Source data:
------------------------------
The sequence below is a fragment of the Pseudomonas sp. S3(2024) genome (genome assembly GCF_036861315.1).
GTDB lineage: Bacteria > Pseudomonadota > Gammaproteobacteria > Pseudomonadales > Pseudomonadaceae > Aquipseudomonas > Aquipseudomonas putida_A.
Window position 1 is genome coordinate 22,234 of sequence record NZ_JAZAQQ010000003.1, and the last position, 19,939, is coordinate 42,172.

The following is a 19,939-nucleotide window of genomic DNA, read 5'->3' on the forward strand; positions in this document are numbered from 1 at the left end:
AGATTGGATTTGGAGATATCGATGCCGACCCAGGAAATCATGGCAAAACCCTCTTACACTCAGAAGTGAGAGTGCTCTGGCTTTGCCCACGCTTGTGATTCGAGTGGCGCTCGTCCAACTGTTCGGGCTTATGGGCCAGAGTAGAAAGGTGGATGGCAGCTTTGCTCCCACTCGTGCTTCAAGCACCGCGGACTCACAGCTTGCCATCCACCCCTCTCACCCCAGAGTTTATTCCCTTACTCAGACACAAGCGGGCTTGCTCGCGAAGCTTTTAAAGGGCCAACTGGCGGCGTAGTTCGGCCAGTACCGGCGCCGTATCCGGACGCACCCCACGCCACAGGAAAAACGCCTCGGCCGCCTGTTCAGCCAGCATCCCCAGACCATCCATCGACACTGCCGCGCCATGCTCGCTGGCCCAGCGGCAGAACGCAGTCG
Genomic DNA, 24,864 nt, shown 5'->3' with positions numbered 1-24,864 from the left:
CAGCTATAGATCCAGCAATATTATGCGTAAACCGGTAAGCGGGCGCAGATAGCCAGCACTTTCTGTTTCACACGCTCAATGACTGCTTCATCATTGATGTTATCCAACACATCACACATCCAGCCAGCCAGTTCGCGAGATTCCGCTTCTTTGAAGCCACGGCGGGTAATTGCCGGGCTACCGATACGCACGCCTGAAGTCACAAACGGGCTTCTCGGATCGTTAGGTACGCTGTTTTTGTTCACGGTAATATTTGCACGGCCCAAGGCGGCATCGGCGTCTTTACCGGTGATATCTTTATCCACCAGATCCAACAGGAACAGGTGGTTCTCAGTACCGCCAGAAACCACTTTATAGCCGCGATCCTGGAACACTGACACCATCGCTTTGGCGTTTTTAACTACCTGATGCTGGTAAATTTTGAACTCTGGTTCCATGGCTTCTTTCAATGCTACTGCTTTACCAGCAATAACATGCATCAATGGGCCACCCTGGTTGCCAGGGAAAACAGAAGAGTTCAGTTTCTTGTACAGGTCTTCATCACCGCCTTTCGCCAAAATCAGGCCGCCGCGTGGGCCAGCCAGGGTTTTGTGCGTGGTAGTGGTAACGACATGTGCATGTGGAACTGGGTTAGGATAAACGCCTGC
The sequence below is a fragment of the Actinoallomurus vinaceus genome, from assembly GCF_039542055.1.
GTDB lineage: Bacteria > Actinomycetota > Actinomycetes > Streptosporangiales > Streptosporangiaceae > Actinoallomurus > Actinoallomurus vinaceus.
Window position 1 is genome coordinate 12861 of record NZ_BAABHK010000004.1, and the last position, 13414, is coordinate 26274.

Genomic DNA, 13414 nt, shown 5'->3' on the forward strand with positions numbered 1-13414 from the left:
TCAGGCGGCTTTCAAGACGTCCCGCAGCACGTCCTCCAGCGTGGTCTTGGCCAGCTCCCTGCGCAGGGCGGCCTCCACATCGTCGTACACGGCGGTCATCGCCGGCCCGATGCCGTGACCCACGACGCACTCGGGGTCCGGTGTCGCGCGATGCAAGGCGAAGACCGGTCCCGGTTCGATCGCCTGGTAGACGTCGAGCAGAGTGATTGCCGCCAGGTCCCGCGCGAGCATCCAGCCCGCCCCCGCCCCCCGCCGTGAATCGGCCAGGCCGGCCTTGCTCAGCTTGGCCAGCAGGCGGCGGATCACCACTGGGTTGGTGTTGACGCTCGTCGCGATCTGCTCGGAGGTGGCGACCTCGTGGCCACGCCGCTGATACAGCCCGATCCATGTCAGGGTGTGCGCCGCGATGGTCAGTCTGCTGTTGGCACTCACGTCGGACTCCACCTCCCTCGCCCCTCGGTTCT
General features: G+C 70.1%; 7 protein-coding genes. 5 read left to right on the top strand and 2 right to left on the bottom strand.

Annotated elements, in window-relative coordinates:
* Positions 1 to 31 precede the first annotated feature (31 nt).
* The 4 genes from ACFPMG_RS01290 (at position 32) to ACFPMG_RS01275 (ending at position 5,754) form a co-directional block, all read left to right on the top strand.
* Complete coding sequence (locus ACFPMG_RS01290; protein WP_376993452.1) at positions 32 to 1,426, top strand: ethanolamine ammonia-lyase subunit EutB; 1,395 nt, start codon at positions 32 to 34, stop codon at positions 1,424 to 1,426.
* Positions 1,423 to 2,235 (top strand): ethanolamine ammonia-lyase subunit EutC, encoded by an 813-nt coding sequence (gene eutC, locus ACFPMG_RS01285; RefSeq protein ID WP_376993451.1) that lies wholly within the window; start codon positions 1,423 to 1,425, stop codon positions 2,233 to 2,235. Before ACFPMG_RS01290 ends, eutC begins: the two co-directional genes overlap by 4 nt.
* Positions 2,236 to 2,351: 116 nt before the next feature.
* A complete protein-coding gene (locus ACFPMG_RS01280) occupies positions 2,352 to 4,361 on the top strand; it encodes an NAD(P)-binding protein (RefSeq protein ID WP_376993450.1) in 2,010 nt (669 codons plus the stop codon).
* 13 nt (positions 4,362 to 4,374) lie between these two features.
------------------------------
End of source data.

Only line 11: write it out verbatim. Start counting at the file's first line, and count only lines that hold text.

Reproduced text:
Genomic DNA, 13414 nt, shown 5'->3' on the forward strand with positions numbered 1-13414 from the left: